The last anyone made headlines in regards to racing in Saudi Arabia- not the most conventional destination for motor sports, you’d reckon- was in November 2019.
When Reema Juffali (then 27), from Jeddah, Saudi Arabia, took to the wheels of a pure electric SUV, Saudi Arabia stoked headlines few would’ve related to.
But to a country where camels have copped more headlines than FORMULA 1 Grand Prix racing, it suffices to say, change is arriving at full speed.
A few hours ago, FORMULA 1 confirmed plans to include Saudi Arabia for the 2021 calendar. To whomsoever it may concern- wow!
But with this shocker of a development, there arises the question most may already have deliberated upon, more so than the stunning conception of this piece of news.
How weird or amazing is the concept of a FORMULA 1 Grand Prix race in Saudi Arabia?
Make no mistake. The Kingdom decorated by excesses of oil, so much so that it has no fewer than 17 percent of the world’s proven petroleum reserves, only recently ‘gave permission’ to its women to drive.
You are more likely to end up in jail, and receive harsh treatment than an emphatic pat on the back if found protesting or raising vitriol against the lack of women’s rights.
That more women (from Jeddah) became subjects for BBC’s special coverage on themes such as “experiences at being a female driver in Saudi Arabia,” (in the recent times) than there’s water in the Caribbean offers clarity about just how lackadaisical and prejudiced a Kingdom Saudi Arabia has been.
A place where “allowing” women what in most societies is not even a contention of discussion: driving became not just a milestone but a life- transforming change.
That said, now that the pinnacle of Motorsports is arriving in the beating hart of Western Asia (comprising of the bulk of Arabian Peninsula) augurs well for a society that’s still at some length from understanding the meaning of evolving.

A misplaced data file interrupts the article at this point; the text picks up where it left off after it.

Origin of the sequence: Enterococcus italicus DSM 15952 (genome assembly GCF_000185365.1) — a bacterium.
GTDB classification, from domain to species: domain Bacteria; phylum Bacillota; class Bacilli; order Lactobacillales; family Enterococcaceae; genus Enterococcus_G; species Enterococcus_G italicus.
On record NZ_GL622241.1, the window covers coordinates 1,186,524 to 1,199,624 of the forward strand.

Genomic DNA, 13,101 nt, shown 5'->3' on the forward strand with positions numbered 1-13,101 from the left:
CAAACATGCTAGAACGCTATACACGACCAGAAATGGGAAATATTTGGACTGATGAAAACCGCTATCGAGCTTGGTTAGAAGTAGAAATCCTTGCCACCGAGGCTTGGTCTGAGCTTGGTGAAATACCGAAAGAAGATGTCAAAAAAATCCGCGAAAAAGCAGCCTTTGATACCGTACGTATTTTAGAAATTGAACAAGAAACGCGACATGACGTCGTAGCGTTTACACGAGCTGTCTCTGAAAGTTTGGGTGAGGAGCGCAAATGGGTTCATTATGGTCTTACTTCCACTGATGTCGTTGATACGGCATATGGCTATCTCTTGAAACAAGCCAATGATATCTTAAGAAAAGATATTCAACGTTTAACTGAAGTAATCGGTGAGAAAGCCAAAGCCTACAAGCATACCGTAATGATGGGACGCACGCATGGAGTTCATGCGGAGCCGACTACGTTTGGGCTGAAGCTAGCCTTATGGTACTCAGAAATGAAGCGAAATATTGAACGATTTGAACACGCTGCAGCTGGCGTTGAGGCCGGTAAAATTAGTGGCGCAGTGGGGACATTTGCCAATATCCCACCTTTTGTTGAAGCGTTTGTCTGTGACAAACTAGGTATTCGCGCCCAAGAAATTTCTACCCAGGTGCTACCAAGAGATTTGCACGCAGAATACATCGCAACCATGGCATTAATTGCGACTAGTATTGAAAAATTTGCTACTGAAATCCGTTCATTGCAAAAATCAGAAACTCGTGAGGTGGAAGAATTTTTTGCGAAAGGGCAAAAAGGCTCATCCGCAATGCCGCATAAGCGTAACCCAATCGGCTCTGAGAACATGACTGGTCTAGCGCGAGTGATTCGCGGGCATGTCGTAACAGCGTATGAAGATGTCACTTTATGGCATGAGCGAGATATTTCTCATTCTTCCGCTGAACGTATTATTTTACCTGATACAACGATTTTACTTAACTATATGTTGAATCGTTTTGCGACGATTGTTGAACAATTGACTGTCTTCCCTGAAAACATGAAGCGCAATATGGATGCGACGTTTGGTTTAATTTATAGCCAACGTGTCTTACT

What do you reckon?
But where it stands at the moment, then with an FORMULA 1 Grand Prix in Saudi Arabia one can expect something hitherto rarely seen and hardly ever heard.
In regards to the prime development, a rarity for the sparsely populated kingdom in the Middle East, it ought to be said that the race in 2021 holds a strategic viewpoint.
And it’s not because the great Dylan once remarked that the “Times.. they’re a changing,” but also because in a country where girls often don’t see men eye to eye, it’s a man who’s considered a modern reformer of suppressed and margianlized.
Ask your average joe in Jeddah and question who’s the modern day reformer of women and nine in ten will yell, “Crown Prince Mohammed Bin Salman!”
That being said, after welcoming the brand new entrant to the sport, Mr. Chase Carey (the Irish-American executive) ascertained the importance of adhering to human rights, a concept truthfully not many still care about or so it seems in the country.
Meanwhile, the following is what Prince Khalid bin Sultan, who happens to be the Saudi Automobile and Motorcycle Federation had to say:
“I firmly believe the Saudi Arabian Grand Prix will be the biggest sports event hosted in our country’s history and has the potential to change lives, perceptions and reach new audiences and communities like never before!”